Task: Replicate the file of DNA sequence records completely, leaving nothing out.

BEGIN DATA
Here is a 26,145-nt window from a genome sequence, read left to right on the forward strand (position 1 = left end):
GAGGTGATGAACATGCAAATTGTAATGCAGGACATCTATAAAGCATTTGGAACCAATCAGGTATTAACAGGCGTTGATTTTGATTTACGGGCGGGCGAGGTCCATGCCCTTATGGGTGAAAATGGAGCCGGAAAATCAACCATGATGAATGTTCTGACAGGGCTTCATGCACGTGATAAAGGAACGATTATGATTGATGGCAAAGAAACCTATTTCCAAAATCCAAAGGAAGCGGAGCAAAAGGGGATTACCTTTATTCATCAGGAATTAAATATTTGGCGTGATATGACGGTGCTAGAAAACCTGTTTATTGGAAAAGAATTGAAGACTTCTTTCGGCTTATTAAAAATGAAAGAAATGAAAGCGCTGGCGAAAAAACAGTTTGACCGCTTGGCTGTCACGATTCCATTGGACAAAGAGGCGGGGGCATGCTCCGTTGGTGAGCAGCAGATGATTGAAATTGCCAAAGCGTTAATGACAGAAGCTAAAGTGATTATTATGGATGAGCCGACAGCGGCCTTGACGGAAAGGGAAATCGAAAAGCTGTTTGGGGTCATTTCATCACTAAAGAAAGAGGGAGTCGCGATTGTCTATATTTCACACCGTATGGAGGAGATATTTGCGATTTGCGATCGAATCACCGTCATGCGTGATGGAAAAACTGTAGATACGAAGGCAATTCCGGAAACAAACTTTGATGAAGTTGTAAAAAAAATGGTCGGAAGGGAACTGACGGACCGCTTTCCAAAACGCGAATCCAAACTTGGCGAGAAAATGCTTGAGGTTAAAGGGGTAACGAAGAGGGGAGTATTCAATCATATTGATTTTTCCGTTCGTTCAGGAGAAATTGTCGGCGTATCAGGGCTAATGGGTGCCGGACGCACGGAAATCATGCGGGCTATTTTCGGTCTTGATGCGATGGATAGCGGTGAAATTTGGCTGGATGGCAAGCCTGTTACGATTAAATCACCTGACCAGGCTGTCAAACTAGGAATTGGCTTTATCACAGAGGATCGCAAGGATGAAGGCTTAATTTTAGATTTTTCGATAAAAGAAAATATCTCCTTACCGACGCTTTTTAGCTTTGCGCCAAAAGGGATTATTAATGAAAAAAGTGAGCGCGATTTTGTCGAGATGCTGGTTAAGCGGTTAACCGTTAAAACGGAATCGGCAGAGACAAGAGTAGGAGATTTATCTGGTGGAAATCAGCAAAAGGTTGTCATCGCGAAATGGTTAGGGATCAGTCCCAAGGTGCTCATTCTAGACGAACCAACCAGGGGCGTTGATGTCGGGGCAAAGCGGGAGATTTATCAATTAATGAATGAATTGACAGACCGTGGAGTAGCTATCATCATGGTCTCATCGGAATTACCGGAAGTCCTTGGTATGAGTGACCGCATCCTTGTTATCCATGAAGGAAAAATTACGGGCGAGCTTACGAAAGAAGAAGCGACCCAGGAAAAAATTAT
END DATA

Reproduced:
Here is a 26,145-nt window from a genome sequence, read left to right on the forward strand (position 1 = left end):
GAGGTGATGAACATGCAAATTGTAATGCAGGACATCTATAAAGCATTTGGAACCAATCAGGTATTAACAGGCGTTGATTTTGATTTACGGGCGGGCGAGGTCCATGCCCTTATGGGTGAAAATGGAGCCGGAAAATCAACCATGATGAATGTTCTGACAGGGCTTCATGCACGTGATAAAGGAACGATTATGATTGATGGCAAAGAAACCTATTTCCAAAATCCAAAGGAAGCGGAGCAAAAGGGGATTACCTTTATTCATCAGGAATTAAATATTTGGCGTGATATGACGGTGCTAGAAAACCTGTTTATTGGAAAAGAATTGAAGACTTCTTTCGGCTTATTAAAAATGAAAGAAATGAAAGCGCTGGCGAAAAAACAGTTTGACCGCTTGGCTGTCACGATTCCATTGGACAAAGAGGCGGGGGCATGCTCCGTTGGTGAGCAGCAGATGATTGAAATTGCCAAAGCGTTAATGACAGAAGCTAAAGTGATTATTATGGATGAGCCGACAGCGGCCTTGACGGAAAGGGAAATCGAAAAGCTGTTTGGGGTCATTTCATCACTAAAGAAAGAGGGAGTCGCGATTGTCTATATTTCACACCGTATGGAGGAGATATTTGCGATTTGCGATCGAATCACCGTCATGCGTGATGGAAAAACTGTAGATACGAAGGCAATTCCGGAAACAAACTTTGATGAAGTTGTAAAAAAAATGGTCGGAAGGGAACTGACGGACCGCTTTCCAAAACGCGAATCCAAACTTGGCGAGAAAATGCTTGAGGTTAAAGGGGTAACGAAGAGGGGAGTATTCAATCATATTGATTTTTCCGTTCGTTCAGGAGAAATTGTCGGCGTATCAGGGCTAATGGGTGCCGGACGCACGGAAATCATGCGGGCTATTTTCGGTCTTGATGCGATGGATAGCGGTGAAATTTGGCTGGATGGCAAGCCTGTTACGATTAAATCACCTGACCAGGCTGTCAAACTAGGAATTGGCTTTATCACAGAGGATCGCAAGGATGAAGGCTTAATTTTAGATTTTTCGATAAAAGAAAATATCTCCTTACCGACGCTTTTTAGCTTTGCGCCAAAAGGGATTATTAATGAAAAAAGTGAGCGCGATTTTGTCGAGATGCTGGTTAAGCGGTTAACCGTTAAAACGGAATCGGCAGAGACAAGAGTAGGAGATTTATCTGGTGGAAATCAGCAAAAGGTTGTCATCGCGAAATGGTTAGGGATCAGTCCCAAGGTGCTCATTCTAGACGAACCAACCAGGGGCGTTGATGTCGGGGCAAAGCGGGAGATTTATCAATTAATGAATGAATTGACAGACCGTGGAGTAGCTATCATCATGGTCTCATCGGAATTACCGGAAGTCCTTGGTATGAGTGACCGCATCCTTGTTATCCATGAAGGAAAAATTACGGGCGAGCTTACGAAAGAAGAAGCGACCCAGGAAAAAATTAT